News from EU4Monitoring Drugs, an EMCDDA technical cooperation project

This content was published in the EU4MD update released on 30.09.2021. This update also presents a section on partnerships, announcements, studies, upcoming events, and a research corner.

Focus on: Methamphetamine from Afghanistan

Europe should be better prepared for the prospect of methamphetamine coming from Afghanistan, according to a new EMCDDA report published on 29 September. Methamphetamine from Afghanistan: ‘signals indicate that Europe should be better prepared’ ’examines the recent emergence of methamphetamine production in the country and identifies actions that may be taken in Europe to mitigate the risks. The publication is the result of research conducted under the agency’s EU4MD and IPA7 projects, both funded by the European Commission.

Spotlight on project experts

For our first expert, we have selected Dr Viktor Mravčík, the head of the Czech National Monitoring Centre for Drugs and Drug Addiction at the Office of the Government. The Czech National Monitoring Centre for Drugs and Drug Addiction is a member of the Reitox network  – a network of the national focal points in 27 EU Member States, Norway and Turkey, and the main source of drug-related information for the EMCDDA.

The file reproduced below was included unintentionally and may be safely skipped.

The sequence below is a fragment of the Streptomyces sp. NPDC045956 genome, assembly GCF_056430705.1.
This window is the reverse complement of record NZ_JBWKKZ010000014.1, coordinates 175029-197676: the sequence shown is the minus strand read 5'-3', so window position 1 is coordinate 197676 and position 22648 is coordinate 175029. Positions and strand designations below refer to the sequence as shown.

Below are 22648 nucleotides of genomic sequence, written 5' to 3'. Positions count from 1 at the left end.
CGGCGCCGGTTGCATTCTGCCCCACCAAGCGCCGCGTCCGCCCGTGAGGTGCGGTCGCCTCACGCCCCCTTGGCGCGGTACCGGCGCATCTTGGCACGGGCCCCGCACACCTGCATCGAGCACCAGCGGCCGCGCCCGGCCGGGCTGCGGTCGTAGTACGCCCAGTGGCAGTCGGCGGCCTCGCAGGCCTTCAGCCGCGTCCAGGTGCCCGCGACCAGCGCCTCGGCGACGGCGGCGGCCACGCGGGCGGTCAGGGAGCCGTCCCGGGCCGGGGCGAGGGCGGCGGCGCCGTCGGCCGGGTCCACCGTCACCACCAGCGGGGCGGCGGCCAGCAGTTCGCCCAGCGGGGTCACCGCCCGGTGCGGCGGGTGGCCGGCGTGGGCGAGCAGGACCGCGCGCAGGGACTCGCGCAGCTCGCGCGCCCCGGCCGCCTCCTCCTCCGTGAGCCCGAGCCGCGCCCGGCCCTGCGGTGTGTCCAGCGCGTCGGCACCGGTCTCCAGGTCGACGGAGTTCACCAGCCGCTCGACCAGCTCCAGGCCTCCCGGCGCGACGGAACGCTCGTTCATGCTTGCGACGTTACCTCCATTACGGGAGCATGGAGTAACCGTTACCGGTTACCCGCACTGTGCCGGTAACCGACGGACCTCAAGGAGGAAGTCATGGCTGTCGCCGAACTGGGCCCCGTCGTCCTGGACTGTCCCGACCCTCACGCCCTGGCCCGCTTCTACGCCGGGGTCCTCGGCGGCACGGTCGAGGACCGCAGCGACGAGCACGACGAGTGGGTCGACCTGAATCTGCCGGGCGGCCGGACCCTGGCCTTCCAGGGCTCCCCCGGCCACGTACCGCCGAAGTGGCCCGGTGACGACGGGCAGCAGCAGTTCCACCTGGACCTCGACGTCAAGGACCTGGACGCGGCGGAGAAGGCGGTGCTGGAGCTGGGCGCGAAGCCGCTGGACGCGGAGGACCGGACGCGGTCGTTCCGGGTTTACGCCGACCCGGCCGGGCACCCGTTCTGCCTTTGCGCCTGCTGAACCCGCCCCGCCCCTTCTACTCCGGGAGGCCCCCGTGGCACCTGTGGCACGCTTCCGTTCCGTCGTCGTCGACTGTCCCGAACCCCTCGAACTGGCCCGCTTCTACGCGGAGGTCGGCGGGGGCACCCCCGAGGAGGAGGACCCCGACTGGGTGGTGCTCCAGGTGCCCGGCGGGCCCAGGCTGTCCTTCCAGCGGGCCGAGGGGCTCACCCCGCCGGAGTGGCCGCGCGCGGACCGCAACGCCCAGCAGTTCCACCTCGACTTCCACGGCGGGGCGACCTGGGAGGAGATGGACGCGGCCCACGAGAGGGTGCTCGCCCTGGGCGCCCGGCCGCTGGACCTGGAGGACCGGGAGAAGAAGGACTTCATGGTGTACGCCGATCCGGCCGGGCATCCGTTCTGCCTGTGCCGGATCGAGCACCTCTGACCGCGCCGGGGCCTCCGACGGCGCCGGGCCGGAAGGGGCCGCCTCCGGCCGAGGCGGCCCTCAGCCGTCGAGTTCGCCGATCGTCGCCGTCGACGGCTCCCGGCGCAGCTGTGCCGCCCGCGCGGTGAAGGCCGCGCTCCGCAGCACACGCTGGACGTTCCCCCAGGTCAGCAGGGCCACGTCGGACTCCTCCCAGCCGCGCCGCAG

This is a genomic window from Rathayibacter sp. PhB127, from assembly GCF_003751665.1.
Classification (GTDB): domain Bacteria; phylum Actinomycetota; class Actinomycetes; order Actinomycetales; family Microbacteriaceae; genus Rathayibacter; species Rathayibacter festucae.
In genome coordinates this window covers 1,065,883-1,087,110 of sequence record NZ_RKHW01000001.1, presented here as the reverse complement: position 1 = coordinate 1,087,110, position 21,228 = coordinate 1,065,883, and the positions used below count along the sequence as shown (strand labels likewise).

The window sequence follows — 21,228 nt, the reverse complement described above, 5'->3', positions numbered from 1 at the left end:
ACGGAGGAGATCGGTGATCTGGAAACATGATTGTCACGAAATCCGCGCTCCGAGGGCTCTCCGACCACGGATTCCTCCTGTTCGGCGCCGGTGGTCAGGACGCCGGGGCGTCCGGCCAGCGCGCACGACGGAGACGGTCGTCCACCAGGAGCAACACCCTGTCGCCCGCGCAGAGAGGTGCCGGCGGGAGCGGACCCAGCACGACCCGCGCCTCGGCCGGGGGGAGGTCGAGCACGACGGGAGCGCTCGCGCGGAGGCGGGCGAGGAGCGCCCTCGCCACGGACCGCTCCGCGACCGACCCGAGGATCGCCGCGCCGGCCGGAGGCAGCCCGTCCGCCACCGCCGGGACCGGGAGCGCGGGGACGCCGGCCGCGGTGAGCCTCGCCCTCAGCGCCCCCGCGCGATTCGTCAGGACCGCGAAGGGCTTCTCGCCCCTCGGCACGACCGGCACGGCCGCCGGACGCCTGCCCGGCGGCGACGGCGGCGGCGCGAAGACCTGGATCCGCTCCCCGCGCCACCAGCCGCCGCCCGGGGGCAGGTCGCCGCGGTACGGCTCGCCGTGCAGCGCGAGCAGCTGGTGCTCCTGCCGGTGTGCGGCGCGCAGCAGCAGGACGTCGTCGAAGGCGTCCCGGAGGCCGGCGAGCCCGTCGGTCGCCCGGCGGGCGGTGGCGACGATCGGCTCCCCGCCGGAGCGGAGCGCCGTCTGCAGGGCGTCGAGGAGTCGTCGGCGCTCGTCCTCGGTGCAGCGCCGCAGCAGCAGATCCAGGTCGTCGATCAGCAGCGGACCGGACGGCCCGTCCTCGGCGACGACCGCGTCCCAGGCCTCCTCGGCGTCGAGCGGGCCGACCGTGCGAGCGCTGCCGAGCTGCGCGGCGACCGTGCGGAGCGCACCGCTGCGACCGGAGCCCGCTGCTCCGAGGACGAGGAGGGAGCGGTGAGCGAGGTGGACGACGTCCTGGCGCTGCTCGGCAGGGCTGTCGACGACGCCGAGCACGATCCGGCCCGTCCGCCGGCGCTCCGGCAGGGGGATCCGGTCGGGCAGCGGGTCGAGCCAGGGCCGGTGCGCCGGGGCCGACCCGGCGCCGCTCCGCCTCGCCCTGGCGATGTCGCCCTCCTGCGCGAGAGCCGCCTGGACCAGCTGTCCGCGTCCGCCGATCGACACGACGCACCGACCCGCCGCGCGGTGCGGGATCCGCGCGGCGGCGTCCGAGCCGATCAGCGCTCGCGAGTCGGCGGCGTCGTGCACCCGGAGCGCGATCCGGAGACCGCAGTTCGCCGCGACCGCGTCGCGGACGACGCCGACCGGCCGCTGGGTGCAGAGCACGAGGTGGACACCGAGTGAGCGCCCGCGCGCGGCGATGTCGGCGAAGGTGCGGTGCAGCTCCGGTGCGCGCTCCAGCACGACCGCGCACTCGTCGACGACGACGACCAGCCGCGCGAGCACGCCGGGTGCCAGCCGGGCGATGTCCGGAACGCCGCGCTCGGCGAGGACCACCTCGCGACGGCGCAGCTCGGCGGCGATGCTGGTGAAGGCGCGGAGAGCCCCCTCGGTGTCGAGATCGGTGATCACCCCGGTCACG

What is your involvement in the EU4MD project?
I have been involved in training and coaching treatment monitoring experts from European Neighbourhood Policy (ENP) countries to carry out treatment facility surveys using the European Facility Survey Questionnaire (EFSQ). The partner countries are currently finalising their country reports and I will work with those to prepare a multi-country analysis of treatment systems and capacities. I hope that this final analysis will become available in 2022.

Why did you find it important to get involved in technical cooperation projects like EU4MD?

Technical cooperation is very important. The experts from ENP countries get the chance to become familiar with the European standards and methodologies for monitoring of drug phenomena.
I find it inspiring to be able to work with partners in the Neighbourhood and to see how my experience may contribute to their ability to better identify strengths and gaps in existing monitoring and drug treatment systems.

I particularly like that this collaboration enables networking. We can exchange our know-how and, in the end, it results in better quality data. I believe that everyone involved has been profiting from the experience so far.